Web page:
What makes you feel that you no longer fit in? The musical environment has changed a lot and I'm already little interested. It is not laziness, it is disinterest. Between the epic monserga and the gang of "funny" groups, I have been kicked out of this site. I thought that pop had cultural value, that it was a manifestation that linked the playfulness with the spirit of creation of the human being in a young and even inconsequential context sometimes, but sometimes deep, exciting. And not this vortex chorra in which what counts are the likes on Instagram or the number of downloads on Spotify. It is a marketing; I catch myself. They have christened my concerts as "Farewell Tour", but in reality it is a "Turn off and let's go" full-fledged. How have these last concerts gone? We have put together a long and exciting tour, when the truth is that before the announcement we had to lower the modest cache of the group in order to sign a couple of festival appearances and we had nothing else. But I don't say it with regret or resentment. I am a person of exacerbated sensitivity, so I get excited at concerts. I get excited seeing the front row, singing songs that are important to me and seeing that they are also for others. Farewells are like that. But I am a professional of this. And I want to leave a good memory. So I face each concert as it is: a celebration between friends united by a very deep bond. With respect to Madrid, will there be a special repertoire? Surprises? No. No surprise No special song. Quite special is since it is the last.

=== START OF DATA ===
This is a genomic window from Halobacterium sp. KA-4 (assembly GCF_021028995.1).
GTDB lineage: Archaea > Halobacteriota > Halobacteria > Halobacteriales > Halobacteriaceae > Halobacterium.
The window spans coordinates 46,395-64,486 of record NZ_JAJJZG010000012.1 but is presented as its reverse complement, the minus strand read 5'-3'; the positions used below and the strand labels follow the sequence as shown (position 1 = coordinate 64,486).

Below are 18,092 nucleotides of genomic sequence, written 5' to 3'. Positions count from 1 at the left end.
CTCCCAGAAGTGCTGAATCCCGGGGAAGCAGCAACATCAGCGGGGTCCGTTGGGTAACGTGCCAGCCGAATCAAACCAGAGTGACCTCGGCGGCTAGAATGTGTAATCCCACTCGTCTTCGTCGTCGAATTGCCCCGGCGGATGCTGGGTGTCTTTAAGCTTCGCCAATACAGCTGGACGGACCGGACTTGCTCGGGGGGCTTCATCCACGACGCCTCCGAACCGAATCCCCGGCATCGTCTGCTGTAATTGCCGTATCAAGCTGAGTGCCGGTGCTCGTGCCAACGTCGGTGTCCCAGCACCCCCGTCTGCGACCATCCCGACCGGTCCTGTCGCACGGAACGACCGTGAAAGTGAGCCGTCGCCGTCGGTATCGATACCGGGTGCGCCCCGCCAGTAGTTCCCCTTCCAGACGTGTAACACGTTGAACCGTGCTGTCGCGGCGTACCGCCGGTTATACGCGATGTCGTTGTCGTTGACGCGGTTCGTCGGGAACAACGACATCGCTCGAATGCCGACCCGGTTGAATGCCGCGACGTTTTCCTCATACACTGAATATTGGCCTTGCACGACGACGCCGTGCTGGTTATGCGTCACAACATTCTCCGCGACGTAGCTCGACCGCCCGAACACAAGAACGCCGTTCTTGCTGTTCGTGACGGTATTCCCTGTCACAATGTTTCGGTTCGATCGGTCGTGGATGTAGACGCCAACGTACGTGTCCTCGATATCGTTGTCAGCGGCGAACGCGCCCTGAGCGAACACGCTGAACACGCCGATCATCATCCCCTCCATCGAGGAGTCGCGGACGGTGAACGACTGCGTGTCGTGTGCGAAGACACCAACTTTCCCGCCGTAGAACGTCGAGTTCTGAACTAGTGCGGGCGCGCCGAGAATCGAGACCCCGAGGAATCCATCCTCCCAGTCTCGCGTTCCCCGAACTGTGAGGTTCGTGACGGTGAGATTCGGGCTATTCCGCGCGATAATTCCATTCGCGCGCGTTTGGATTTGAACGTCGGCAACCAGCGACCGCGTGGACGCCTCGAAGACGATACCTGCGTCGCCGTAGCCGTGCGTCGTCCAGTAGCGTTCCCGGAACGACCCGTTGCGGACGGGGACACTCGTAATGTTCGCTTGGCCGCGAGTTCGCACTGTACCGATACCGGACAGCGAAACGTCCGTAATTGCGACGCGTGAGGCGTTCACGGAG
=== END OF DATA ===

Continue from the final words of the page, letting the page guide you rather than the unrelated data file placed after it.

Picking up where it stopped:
I feel that my time has passed. Here I am no longer happy. They have baptized my concerts as "Farewell Tour", but in reality it is a "Turn off and let's go" full-blown.